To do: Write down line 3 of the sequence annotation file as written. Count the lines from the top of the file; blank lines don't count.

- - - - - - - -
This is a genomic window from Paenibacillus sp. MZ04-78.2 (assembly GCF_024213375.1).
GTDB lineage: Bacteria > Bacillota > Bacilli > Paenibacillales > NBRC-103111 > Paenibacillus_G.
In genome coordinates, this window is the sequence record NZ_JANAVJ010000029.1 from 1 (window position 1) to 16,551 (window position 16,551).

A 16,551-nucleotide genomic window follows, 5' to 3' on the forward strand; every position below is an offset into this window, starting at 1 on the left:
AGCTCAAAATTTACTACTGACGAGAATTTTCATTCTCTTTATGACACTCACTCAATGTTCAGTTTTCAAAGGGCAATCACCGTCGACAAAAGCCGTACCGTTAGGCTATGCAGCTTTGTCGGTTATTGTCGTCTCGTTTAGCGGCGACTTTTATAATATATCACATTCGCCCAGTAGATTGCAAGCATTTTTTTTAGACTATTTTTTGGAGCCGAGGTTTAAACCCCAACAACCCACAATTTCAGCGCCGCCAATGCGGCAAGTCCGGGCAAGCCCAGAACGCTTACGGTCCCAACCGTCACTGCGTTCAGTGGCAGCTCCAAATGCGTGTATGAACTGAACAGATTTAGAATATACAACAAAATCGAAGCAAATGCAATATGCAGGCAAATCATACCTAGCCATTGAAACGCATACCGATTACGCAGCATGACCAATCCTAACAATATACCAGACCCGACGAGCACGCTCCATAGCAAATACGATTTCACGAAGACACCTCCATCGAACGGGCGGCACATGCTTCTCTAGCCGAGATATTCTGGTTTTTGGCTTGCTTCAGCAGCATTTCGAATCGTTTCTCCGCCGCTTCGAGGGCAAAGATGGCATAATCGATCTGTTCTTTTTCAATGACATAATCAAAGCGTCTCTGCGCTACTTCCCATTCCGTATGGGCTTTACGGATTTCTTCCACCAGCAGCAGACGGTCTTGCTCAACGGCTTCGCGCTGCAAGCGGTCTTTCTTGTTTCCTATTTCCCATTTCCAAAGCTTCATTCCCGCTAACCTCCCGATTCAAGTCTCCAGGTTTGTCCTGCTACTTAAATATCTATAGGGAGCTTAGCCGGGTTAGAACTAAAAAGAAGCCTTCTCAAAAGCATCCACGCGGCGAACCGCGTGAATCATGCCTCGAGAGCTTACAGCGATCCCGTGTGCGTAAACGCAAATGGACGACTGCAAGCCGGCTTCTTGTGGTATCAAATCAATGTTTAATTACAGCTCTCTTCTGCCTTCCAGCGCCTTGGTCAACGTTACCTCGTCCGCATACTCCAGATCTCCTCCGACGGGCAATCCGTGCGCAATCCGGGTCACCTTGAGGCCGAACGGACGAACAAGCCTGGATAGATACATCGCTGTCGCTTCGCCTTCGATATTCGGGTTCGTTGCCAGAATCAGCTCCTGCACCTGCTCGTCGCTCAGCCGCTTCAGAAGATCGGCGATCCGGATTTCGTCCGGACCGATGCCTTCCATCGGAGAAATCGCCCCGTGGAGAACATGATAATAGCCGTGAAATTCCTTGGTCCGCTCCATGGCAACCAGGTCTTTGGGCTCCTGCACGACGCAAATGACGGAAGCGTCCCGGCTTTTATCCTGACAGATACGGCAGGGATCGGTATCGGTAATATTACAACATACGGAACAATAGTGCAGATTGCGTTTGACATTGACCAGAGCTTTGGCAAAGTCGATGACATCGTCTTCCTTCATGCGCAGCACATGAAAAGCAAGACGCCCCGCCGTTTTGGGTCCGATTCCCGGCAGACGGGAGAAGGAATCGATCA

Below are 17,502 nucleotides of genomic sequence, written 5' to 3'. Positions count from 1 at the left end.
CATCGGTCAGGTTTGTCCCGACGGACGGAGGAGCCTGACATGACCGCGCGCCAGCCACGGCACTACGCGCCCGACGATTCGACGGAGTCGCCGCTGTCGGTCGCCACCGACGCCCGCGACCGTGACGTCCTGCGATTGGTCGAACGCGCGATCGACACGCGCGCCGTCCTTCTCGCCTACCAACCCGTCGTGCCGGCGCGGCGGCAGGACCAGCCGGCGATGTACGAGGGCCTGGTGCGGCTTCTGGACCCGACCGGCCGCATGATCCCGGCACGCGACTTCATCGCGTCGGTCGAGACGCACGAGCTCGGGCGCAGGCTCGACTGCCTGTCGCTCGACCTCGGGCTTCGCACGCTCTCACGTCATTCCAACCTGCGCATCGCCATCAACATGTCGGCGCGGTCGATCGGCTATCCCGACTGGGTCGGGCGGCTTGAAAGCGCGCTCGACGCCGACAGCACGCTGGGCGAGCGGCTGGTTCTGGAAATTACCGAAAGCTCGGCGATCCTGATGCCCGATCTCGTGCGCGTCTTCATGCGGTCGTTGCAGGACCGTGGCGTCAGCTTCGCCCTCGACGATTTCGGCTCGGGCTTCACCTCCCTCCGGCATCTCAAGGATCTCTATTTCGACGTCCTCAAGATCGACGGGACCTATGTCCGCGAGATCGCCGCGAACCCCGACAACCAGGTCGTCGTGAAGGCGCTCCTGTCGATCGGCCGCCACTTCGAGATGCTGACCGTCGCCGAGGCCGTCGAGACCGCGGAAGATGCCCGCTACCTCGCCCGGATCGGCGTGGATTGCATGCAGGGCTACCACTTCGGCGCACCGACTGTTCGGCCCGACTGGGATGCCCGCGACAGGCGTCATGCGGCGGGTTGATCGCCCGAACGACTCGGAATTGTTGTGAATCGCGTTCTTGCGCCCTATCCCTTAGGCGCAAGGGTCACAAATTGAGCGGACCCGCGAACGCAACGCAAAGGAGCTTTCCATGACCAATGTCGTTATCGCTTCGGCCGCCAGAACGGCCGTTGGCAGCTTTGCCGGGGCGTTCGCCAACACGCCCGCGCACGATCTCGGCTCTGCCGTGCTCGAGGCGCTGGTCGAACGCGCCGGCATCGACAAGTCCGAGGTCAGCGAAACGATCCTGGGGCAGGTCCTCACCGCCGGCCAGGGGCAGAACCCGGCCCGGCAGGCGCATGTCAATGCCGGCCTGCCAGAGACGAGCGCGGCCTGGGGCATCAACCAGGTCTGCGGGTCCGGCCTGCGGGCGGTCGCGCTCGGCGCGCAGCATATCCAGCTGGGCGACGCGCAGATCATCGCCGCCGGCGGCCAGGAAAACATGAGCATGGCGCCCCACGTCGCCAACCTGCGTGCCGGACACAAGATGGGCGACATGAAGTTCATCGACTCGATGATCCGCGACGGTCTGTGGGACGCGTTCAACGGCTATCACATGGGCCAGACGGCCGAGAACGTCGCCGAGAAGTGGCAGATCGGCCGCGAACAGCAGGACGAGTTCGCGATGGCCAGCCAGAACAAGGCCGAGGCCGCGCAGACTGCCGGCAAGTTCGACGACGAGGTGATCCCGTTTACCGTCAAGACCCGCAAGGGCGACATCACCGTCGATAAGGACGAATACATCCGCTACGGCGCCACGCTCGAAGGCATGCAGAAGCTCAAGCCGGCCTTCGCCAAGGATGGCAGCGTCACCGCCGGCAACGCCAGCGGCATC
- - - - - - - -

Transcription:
In genome coordinates, this window is the sequence record NZ_JANAVJ010000029.1 from 1 (window position 1) to 16,551 (window position 16,551).